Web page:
eBook Review: From Hither to Yon

Why aren't we suffering under a flood of time-travelling tourists? What will happen if I meet my own grandfather? In From Hither to Yon author and humorist Rich Cohen shares with us his research on the wheres, whys and whens of time travel.

Providing examples of Einstein's theory of relativity at work today (why satellite clocks run faster than ground based ones), Cohen documents a number of different views about the possibility, inevitability and futility of time travel. This very short romp through topics like string theory, wormholes and light will make you think.

While not a DIY handbook for construction of my own T.A.R.D.I.S. this was certainly worth the quick read.

Rich Cohen's From Hither to Yon


  1. I would love to buy this book, but I am not sure how. I don’t buy electrons with DRM. I also don’t pirate or copy my ebooks for others. Is there any way I can get a copy of this (PDF or EPUB) DRM free?
    Sorry for the off-topic post.

    1. I’ve been looking for a non-Kindle version and can not find one. My googling skills may be weaker than yours. If you find it, please post it in the comments here or email me and I’ll update the post.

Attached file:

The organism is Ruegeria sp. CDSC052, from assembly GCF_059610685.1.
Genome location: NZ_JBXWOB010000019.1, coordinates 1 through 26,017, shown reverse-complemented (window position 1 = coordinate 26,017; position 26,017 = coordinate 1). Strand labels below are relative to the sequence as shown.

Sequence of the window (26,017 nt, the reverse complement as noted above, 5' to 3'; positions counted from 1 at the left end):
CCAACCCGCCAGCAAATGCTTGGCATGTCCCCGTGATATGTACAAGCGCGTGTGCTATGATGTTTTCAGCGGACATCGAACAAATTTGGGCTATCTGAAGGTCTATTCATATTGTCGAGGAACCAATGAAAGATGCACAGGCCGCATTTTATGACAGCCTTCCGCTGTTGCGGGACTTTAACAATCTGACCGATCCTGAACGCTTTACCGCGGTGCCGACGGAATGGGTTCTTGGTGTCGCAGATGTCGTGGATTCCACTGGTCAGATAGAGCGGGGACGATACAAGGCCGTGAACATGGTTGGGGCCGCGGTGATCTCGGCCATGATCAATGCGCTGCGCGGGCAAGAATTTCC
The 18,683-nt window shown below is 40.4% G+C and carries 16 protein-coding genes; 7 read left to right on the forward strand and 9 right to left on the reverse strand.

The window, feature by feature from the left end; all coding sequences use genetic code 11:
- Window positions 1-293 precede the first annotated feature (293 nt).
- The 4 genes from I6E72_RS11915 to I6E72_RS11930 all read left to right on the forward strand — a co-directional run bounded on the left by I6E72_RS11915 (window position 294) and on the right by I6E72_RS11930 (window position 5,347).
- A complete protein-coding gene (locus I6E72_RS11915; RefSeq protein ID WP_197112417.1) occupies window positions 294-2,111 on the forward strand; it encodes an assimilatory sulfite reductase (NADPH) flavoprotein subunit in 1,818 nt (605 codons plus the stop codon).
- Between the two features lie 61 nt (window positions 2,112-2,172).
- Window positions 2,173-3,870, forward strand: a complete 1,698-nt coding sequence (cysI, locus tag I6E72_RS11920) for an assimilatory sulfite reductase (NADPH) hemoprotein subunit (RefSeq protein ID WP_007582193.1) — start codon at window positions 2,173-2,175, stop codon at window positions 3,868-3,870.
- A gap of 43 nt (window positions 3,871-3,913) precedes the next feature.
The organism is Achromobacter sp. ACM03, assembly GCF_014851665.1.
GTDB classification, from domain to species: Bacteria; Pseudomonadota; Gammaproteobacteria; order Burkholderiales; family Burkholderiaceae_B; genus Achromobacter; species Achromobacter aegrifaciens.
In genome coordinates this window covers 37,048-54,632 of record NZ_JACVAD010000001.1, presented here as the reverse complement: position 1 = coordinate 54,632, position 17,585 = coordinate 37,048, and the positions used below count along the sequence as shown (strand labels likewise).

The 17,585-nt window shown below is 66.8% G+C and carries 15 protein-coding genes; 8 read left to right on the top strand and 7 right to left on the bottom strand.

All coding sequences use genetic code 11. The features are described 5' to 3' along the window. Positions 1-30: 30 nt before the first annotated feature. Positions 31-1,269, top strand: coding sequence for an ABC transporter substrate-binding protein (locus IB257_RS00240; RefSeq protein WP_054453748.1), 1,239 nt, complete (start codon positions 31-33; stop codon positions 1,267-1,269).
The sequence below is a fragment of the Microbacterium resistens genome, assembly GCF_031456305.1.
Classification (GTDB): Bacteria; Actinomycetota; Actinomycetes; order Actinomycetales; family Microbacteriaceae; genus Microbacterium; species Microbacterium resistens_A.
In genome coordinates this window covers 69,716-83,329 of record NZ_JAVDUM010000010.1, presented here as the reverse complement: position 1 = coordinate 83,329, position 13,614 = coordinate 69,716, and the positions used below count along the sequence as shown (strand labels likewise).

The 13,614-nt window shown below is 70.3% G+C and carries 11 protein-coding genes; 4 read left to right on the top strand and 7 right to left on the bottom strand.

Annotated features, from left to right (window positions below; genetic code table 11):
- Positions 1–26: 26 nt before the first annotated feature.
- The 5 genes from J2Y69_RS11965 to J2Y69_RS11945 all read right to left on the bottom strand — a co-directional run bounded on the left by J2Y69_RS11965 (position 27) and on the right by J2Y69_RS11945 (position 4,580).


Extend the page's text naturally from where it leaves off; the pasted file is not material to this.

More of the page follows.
2.  I’ve been borrowing ebooks from my local library.  Maybe you could convince yours to order a copy so you could borrow it.

  2. I’m certain the only thing I would hate more than time travel stories themselves is a book about time travel stories. I’ve been an SF fan for 40 years, and I’ve concluded time travel is mostly a crutch for a writer short of actual inventive ideas. It’s just too easy, and since they never really make any sense the credibility bar is low if not nonexistent, making it a fantasy rather than SF element. 

    In my opinion, time travel is on par with the “evil twin” and “amnesia” story lines as the last refuges of the lame writer. It tells all that Star Trek relied so heavily on all 3 them.  When you can have an entire galaxy full of strange aliens, technology and cultures, why would you have to return to the past for a viable plot?  Most of my favorite contemporary SF authors have avoided relying on this low hanging, but ultimately unnourishing, fruit.

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